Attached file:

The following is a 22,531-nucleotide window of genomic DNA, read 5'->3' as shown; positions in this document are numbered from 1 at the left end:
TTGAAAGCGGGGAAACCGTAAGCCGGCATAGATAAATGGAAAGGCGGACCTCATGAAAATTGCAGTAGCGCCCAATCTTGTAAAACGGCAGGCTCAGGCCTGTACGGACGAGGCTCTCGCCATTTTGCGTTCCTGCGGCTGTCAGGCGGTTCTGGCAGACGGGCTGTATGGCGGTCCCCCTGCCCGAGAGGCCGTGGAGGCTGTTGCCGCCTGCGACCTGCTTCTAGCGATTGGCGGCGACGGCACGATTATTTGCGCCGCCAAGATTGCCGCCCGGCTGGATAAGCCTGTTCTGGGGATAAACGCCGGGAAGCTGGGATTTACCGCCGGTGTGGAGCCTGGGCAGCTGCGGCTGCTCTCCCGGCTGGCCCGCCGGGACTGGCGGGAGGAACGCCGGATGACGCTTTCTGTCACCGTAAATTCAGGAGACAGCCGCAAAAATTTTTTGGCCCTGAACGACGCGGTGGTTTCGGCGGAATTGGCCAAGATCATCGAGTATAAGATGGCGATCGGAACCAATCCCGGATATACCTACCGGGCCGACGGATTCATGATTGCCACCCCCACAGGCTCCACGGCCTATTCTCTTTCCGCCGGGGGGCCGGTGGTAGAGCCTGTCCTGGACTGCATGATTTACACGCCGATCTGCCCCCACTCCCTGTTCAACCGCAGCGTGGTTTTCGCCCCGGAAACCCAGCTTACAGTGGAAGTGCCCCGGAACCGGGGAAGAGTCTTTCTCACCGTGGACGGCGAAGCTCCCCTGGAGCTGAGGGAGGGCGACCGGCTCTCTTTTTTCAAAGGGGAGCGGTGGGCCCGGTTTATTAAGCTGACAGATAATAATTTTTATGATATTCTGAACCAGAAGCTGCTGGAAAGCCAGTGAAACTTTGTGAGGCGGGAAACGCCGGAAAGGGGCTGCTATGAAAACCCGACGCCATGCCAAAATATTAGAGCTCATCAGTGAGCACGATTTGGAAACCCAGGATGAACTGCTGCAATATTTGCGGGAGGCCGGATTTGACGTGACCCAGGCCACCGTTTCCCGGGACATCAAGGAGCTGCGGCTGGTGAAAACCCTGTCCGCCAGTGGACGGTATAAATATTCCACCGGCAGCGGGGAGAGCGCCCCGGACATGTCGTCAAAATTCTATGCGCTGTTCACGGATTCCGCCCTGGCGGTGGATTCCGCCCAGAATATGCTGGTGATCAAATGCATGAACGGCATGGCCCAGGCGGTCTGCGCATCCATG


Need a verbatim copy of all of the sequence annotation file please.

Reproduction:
The following is a 22,531-nucleotide window of genomic DNA, read 5'->3' as shown; positions in this document are numbered from 1 at the left end:
TTGAAAGCGGGGAAACCGTAAGCCGGCATAGATAAATGGAAAGGCGGACCTCATGAAAATTGCAGTAGCGCCCAATCTTGTAAAACGGCAGGCTCAGGCCTGTACGGACGAGGCTCTCGCCATTTTGCGTTCCTGCGGCTGTCAGGCGGTTCTGGCAGACGGGCTGTATGGCGGTCCCCCTGCCCGAGAGGCCGTGGAGGCTGTTGCCGCCTGCGACCTGCTTCTAGCGATTGGCGGCGACGGCACGATTATTTGCGCCGCCAAGATTGCCGCCCGGCTGGATAAGCCTGTTCTGGGGATAAACGCCGGGAAGCTGGGATTTACCGCCGGTGTGGAGCCTGGGCAGCTGCGGCTGCTCTCCCGGCTGGCCCGCCGGGACTGGCGGGAGGAACGCCGGATGACGCTTTCTGTCACCGTAAATTCAGGAGACAGCCGCAAAAATTTTTTGGCCCTGAACGACGCGGTGGTTTCGGCGGAATTGGCCAAGATCATCGAGTATAAGATGGCGATCGGAACCAATCCCGGATATACCTACCGGGCCGACGGATTCATGATTGCCACCCCCACAGGCTCCACGGCCTATTCTCTTTCCGCCGGGGGGCCGGTGGTAGAGCCTGTCCTGGACTGCATGATTTACACGCCGATCTGCCCCCACTCCCTGTTCAACCGCAGCGTGGTTTTCGCCCCGGAAACCCAGCTTACAGTGGAAGTGCCCCGGAACCGGGGAAGAGTCTTTCTCACCGTGGACGGCGAAGCTCCCCTGGAGCTGAGGGAGGGCGACCGGCTCTCTTTTTTCAAAGGGGAGCGGTGGGCCCGGTTTATTAAGCTGACAGATAATAATTTTTATGATATTCTGAACCAGAAGCTGCTGGAAAGCCAGTGAAACTTTGTGAGGCGGGAAACGCCGGAAAGGGGCTGCTATGAAAACCCGACGCCATGCCAAAATATTAGAGCTCATCAGTGAGCACGATTTGGAAACCCAGGATGAACTGCTGCAATATTTGCGGGAGGCCGGATTTGACGTGACCCAGGCCACCGTTTCCCGGGACATCAAGGAGCTGCGGCTGGTGAAAACCCTGTCCGCCAGTGGACGGTATAAATATTCCACCGGCAGCGGGGAGAGCGCCCCGGACATGTCGTCAAAATTCTATGCGCTGTTCACGGATTCCGCCCTGGCGGTGGATTCCGCCCAGAATATGCTGGTGATCAAATGCATGAACGGCATGGCCCAGGCGGTCTGCGCATCCATG